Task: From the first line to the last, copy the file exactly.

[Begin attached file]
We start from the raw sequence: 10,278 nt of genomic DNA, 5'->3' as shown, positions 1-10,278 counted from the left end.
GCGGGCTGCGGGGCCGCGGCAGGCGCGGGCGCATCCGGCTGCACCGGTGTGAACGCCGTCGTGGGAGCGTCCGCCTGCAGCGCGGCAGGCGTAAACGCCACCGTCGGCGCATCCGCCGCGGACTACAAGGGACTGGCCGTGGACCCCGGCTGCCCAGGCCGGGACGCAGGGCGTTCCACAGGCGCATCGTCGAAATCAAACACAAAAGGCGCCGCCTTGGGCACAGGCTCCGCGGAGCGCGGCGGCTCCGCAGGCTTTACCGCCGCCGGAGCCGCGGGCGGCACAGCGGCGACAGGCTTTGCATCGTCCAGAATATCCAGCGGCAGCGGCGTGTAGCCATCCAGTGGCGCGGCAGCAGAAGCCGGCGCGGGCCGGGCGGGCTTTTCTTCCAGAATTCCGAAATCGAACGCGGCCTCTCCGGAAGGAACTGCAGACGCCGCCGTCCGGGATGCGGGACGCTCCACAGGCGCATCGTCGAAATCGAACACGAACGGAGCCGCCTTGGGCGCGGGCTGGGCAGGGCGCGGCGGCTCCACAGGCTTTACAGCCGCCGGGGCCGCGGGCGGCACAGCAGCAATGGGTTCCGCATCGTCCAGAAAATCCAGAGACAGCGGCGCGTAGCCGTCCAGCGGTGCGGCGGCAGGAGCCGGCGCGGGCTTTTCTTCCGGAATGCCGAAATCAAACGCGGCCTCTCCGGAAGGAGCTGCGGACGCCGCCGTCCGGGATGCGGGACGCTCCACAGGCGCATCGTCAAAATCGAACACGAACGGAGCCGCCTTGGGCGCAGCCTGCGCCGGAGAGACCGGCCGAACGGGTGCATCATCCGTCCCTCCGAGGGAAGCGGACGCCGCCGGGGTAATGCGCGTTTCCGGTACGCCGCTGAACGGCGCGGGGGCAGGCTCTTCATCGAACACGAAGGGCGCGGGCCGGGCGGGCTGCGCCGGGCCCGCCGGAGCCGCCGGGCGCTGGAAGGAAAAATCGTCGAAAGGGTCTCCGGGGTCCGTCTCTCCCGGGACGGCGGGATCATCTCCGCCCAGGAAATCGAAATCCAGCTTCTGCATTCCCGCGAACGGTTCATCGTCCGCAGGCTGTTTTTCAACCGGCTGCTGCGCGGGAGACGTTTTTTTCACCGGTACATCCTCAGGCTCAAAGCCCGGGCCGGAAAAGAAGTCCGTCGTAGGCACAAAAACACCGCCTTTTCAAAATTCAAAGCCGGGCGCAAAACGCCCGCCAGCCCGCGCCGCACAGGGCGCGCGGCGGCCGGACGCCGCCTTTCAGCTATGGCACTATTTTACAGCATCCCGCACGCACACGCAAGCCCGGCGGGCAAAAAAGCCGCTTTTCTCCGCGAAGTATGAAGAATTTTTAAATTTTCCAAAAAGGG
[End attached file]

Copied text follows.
We start from the raw sequence: 10,278 nt of genomic DNA, 5'->3' as shown, positions 1-10,278 counted from the left end.
GCGGGCTGCGGGGCCGCGGCAGGCGCGGGCGCATCCGGCTGCACCGGTGTGAACGCCGTCGTGGGAGCGTCCGCCTGCAGCGCGGCAGGCGTAAACGCCACCGTCGGCGCATCCGCCGCGGACTACAAGGGACTGGCCGTGGACCCCGGCTGCCCAGGCCGGGACGCAGGGCGTTCCACAGGCGCATCGTCGAAATCAAACACAAAAGGCGCCGCCTTGGGCACAGGCTCCGCGGAGCGCGGCGGCTCCGCAGGCTTTACCGCCGCCGGAGCCGCGGGCGGCACAGCGGCGACAGGCTTTGCATCGTCCAGAATATCCAGCGGCAGCGGCGTGTAGCCATCCAGTGGCGCGGCAGCAGAAGCCGGCGCGGGCCGGGCGGGCTTTTCTTCCAGAATTCCGAAATCGAACGCGGCCTCTCCGGAAGGAACTGCAGACGCCGCCGTCCGGGATGCGGGACGCTCCACAGGCGCATCGTCGAAATCGAACACGAACGGAGCCGCCTTGGGCGCGGGCTGGGCAGGGCGCGGCGGCTCCACAGGCTTTACAGCCGCCGGGGCCGCGGGCGGCACAGCAGCAATGGGTTCCGCATCGTCCAGAAAATCCAGAGACAGCGGCGCGTAGCCGTCCAGCGGTGCGGCGGCAGGAGCCGGCGCGGGCTTTTCTTCCGGAATGCCGAAATCAAACGCGGCCTCTCCGGAAGGAGCTGCGGACGCCGCCGTCCGGGATGCGGGACGCTCCACAGGCGCATCGTCAAAATCGAACACGAACGGAGCCGCCTTGGGCGCAGCCTGCGCCGGAGAGACCGGCCGAACGGGTGCATCATCCGTCCCTCCGAGGGAAGCGGACGCCGCCGGGGTAATGCGCGTTTCCGGTACGCCGCTGAACGGCGCGGGGGCAGGCTCTTCATCGAACACGAAGGGCGCGGGCCGGGCGGGCTGCGCCGGGCCCGCCGGAGCCGCCGGGCGCTGGAAGGAAAAATCGTCGAAAGGGTCTCCGGGGTCCGTCTCTCCCGGGACGGCGGGATCATCTCCGCCCAGGAAATCGAAATCCAGCTTCTGCATTCCCGCGAACGGTTCATCGTCCGCAGGCTGTTTTTCAACCGGCTGCTGCGCGGGAGACGTTTTTTTCACCGGTACATCCTCAGGCTCAAAGCCCGGGCCGGAAAAGAAGTCCGTCGTAGGCACAAAAACACCGCCTTTTCAAAATTCAAAGCCGGGCGCAAAACGCCCGCCAGCCCGCGCCGCACAGGGCGCGCGGCGGCCGGACGCCGCCTTTCAGCTATGGCACTATTTTACAGCATCCCGCACGCACACGCAAGCCCGGCGGGCAAAAAAGCCGCTTTTCTCCGCGAAGTATGAAGAATTTTTAAATTTTCCAAAAAGGG